Chile has plunged into her worst political crisis in decades. The ongoing unrest in Latin America’s richest nation is a warning for politicians to resolve social discontent before it metastasizes. However, Chile also offers a warning for climate activists: policies that drive up living costs will be met with popular resistance.
Meager pensions and perceived widening inequality had a role to play in the violent riots, but the elephant in the room is Chile’s high energy prices. Let us not forget what acutely triggered the protests: a hike of the capital’s subway tickets, the third hike in less than a year. This came on top of a 10.5 percent rise in electricity bills in May and another one of 9.2 percent in October.
The Price of Good Intentions
Faced with mounting violence across the country, the embattled administration of conservative President Sebastián Piñera gave up on the transportation and electricity increases, but the turmoil continued. During that initial wave of protests, 20 people died, around 1,200 were injured, and more than 7,000 were arrested. Losses and damages to Chilean businesses and to Santiago’s subway totaled $1.4 billion and $400 million, respectively.
Piñera even cancelled two global summits scheduled for this year, including the COP25 climate conference. The Chilean government had welcomed it with open arms, given the nation’s embrace of green-energy policies. In 2015, Chile became the first country in South America to enact a carbon tax. Plastic bags are banned across retail and wholesale commerce. BloombergNEF has declared Chile a global leader in investment and production of non-conventional renewable energy sources.
The government even aims to obtain 70 percent of all energy from renewable sources by 2050. Another major goal is to power the entire public-transport system with so-called clean energy and increase the share of electric cars to at least 40 percent of all private vehicles.
Needless to say, all this transition is costly and translates to higher prices of goods and services for final consumers. The green-energy kick has driven several hikes in transportation and electricity bills, and it will continue to do so. However, the Chilean people are not willing to put up with them, no matter how well intentioned they may be.
In Santiago province, an autonomous commission of experts set public transportation fares based on a predefined formula. They periodically review the price of inputs, such as oil and the US dollar, and propose an adjustment of subway, bus, and train tickets. In March 2019, the government added a new factor, however: the cost of electricity.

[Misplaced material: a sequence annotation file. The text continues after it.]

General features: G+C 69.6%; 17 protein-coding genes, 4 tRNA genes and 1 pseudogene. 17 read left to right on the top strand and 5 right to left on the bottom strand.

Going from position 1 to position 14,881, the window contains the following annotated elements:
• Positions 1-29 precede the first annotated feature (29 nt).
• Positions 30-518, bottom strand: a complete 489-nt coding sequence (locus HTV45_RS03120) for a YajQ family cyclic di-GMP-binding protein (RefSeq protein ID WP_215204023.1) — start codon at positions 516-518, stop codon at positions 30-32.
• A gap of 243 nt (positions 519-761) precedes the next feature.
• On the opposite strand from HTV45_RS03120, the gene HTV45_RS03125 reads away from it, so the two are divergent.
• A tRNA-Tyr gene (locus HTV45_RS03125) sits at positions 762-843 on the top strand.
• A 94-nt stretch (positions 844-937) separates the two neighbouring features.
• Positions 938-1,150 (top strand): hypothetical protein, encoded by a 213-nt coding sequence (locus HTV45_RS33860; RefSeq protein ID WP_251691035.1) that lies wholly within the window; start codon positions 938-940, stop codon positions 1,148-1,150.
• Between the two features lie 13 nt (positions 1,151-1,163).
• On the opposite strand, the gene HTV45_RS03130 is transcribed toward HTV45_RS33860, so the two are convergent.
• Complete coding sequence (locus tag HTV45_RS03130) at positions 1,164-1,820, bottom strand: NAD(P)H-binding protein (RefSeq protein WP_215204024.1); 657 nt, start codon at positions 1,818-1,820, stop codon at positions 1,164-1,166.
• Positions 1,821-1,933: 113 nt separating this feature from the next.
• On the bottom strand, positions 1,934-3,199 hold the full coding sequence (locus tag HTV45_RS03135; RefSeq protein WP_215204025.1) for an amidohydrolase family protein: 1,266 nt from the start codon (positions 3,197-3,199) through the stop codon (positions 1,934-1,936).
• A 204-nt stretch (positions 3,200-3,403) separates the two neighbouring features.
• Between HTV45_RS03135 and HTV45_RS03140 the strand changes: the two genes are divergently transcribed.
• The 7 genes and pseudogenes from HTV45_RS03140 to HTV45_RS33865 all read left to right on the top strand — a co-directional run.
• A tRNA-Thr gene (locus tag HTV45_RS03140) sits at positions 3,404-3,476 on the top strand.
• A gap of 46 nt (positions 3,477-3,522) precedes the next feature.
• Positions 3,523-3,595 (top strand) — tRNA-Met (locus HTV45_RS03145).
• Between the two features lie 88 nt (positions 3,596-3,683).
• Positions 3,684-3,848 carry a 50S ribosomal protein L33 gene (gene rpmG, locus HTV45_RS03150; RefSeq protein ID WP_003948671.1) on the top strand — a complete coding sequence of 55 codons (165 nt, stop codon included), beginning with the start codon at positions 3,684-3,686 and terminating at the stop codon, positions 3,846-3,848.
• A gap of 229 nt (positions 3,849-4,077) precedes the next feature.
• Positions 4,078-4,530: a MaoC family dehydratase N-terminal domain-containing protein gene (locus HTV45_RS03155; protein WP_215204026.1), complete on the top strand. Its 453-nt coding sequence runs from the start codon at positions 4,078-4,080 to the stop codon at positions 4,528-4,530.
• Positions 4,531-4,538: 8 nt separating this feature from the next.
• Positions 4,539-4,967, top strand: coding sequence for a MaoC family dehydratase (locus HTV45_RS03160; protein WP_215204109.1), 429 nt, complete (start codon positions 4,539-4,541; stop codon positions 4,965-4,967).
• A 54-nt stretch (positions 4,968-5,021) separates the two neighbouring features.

It’s easy to see why. Santiago has purchased over 400 electric buses, in addition to 490 “environment-friendly” fuel-powered units which cost two or three times more than regular ones. Almost 70 percent of the city’s subway is powered by renewable energy sources.
Not only is transportation on the rise due to this shift to green policies. Electricity production itself has become more expensive. The government is still paying for steep contracts arranged years ago that today power Chilean homes. José Venegas, who presides over the nation’s energy commission, expects the cost of power generation to start dropping only in 2023.
Revolt against Elite Imposition
Chile’s protests are the latest example of green policies coming back to bite the elites that imposed them on the populace. A year ago, a fuel-tax hike unleashed violent riots in France and gave birth to the Yellow Vest movement. Similar demonstrations erupted in Belgium, the Netherlands, and the United Kingdom. Five weeks later, the strikes spread to Canada, where protestors protested Canada’s Prime Minister’s carbon tax and impediments to the nation’s energy sector.
Comparable grievances in different parts of the world highlight a common theme: top-down measures to boost green-energy production are self-defeating. As Epoch Times columnist James Taylor has noted, “faced with a choice between suffering certain lower living standards today or dealing with speculative climate change in the distant future, people wisely choose the latter.”
Alberta’s repeal of the carbon tax is exhibit A. Businesses and consumers realized it was making their lives much harder than what proponents had promised—so they rightfully rejected it. If Canadians will not tolerate unnecessary higher energy prices, one cannot expect poorer Chileans to stand by passively.
The social disruption in Chile should be in the minds of Canadian policymakers when they enact the next green fad. In particular, creating environmental regulations and programs without looking at the price tag for citizens is akin to creating a time bomb. An economic downturn or changing international trade may be all that is needed to set it off.